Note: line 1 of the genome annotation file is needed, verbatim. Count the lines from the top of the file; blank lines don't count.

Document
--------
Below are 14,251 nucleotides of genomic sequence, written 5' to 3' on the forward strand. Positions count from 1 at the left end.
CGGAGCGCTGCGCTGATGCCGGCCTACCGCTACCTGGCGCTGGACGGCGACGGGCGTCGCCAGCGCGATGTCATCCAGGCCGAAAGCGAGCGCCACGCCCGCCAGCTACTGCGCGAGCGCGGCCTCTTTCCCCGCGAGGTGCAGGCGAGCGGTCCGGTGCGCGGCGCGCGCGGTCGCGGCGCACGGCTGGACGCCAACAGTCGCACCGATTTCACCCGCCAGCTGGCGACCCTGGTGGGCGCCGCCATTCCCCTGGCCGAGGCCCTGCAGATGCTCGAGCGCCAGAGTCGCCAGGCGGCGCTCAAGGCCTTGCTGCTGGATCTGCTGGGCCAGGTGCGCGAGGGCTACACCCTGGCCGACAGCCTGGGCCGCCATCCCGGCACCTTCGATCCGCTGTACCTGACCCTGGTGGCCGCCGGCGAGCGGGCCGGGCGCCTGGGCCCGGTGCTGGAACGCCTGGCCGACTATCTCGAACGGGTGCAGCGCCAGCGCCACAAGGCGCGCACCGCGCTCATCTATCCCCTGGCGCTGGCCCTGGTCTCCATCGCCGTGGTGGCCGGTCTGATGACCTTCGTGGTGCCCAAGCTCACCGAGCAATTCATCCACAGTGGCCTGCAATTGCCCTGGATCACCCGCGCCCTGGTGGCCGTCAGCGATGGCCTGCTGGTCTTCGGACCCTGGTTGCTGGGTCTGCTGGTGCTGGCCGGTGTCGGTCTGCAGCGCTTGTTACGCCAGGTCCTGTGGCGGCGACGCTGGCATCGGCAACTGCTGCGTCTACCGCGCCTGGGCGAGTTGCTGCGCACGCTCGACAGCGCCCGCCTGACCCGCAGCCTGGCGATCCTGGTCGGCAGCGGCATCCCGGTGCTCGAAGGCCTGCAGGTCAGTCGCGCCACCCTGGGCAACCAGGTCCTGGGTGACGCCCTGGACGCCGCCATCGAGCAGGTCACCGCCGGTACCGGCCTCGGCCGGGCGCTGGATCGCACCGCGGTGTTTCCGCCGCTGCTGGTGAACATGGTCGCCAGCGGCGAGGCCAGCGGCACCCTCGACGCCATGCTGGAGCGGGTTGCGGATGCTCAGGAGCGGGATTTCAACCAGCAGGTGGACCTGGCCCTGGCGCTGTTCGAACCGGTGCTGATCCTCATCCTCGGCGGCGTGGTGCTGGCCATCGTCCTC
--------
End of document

Below are 14,251 nucleotides of genomic sequence, written 5' to 3' on the forward strand. Positions count from 1 at the left end.